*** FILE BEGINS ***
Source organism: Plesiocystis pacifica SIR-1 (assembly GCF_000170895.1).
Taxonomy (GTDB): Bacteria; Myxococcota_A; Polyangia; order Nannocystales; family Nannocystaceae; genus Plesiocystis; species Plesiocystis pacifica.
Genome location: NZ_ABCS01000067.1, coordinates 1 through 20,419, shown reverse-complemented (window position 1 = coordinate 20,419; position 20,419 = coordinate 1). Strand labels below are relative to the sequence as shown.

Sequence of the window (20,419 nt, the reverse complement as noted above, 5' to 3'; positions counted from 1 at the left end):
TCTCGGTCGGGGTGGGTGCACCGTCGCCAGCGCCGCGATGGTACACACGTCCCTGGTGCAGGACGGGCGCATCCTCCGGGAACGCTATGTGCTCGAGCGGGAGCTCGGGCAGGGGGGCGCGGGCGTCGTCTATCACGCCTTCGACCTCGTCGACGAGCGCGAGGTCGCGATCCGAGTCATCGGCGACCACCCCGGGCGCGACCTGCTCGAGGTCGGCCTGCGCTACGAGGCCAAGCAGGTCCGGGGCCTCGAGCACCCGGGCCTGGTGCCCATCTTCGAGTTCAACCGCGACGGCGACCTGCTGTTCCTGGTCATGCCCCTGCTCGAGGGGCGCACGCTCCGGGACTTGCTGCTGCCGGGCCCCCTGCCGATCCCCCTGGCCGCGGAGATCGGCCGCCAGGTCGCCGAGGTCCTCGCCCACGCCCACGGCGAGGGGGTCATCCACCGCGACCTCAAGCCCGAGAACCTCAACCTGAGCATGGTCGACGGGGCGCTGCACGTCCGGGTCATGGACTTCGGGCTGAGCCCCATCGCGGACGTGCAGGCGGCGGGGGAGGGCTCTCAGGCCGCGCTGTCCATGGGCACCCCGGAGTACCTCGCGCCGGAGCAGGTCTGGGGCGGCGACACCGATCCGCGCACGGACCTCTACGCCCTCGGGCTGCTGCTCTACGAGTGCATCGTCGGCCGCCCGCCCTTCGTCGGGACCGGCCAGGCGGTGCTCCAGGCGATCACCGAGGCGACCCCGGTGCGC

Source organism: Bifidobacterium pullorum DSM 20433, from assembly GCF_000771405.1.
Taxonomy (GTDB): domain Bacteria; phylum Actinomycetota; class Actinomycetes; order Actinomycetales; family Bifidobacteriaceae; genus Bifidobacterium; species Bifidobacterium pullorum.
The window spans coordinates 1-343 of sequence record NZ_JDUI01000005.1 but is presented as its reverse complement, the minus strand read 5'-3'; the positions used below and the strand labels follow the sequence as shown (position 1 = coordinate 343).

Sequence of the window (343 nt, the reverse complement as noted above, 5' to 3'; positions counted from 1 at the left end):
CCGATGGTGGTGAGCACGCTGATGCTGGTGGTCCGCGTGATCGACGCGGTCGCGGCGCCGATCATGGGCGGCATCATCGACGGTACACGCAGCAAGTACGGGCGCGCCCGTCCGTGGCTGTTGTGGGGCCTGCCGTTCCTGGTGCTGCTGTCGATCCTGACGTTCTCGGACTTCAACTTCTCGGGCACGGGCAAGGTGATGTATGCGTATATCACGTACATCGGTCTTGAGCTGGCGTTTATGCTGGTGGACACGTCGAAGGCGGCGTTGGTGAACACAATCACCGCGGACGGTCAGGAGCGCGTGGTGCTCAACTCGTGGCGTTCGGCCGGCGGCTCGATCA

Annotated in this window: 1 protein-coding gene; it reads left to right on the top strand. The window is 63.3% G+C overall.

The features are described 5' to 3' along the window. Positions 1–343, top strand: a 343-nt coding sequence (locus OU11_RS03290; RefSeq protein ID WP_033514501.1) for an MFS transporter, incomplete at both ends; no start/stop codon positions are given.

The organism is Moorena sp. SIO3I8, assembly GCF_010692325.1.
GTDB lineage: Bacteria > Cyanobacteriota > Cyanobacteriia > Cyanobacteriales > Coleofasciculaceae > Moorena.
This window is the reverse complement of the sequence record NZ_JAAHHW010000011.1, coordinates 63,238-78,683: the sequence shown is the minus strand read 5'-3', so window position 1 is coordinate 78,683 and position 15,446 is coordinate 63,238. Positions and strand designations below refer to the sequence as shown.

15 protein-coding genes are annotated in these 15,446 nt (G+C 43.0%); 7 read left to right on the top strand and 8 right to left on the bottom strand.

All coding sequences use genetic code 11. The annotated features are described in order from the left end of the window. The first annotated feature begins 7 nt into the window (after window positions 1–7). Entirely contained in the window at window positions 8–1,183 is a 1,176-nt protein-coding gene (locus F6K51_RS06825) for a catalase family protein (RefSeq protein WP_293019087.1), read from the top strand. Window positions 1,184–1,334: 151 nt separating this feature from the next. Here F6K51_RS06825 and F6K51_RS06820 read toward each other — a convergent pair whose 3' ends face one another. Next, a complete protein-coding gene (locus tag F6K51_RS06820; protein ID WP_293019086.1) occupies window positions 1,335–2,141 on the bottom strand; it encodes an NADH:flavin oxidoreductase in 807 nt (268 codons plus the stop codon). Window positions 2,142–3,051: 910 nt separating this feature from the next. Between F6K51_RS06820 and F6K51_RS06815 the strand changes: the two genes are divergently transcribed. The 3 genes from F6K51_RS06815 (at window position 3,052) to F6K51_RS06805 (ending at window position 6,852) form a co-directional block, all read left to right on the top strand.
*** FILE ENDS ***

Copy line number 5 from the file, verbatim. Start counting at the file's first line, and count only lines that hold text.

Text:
TCTCGGTCGGGGTGGGTGCACCGTCGCCAGCGCCGCGATGGTACACACGTCCCTGGTGCAGGACGGGCGCATCCTCCGGGAACGCTATGTGCTCGAGCGGGAGCTCGGGCAGGGGGGCGCGGGCGTCGTCTATCACGCCTTCGACCTCGTCGACGAGCGCGAGGTCGCGATCCGAGTCATCGGCGACCACCCCGGGCGCGACCTGCTCGAGGTCGGCCTGCGCTACGAGGCCAAGCAGGTCCGGGGCCTCGAGCACCCGGGCCTGGTGCCCATCTTCGAGTTCAACCGCGACGGCGACCTGCTGTTCCTGGTCATGCCCCTGCTCGAGGGGCGCACGCTCCGGGACTTGCTGCTGCCGGGCCCCCTGCCGATCCCCCTGGCCGCGGAGATCGGCCGCCAGGTCGCCGAGGTCCTCGCCCACGCCCACGGCGAGGGGGTCATCCACCGCGACCTCAAGCCCGAGAACCTCAACCTGAGCATGGTCGACGGGGCGCTGCACGTCCGGGTCATGGACTTCGGGCTGAGCCCCATCGCGGACGTGCAGGCGGCGGGGGAGGGCTCTCAGGCCGCGCTGTCCATGGGCACCCCGGAGTACCTCGCGCCGGAGCAGGTCTGGGGCGGCGACACCGATCCGCGCACGGACCTCTACGCCCTCGGGCTGCTGCTCTACGAGTGCATCGTCGGCCGCCCGCCCTTCGTCGGGACCGGCCAGGCGGTGCTCCAGGCGATCACCGAGGCGACCCCGGTGCGC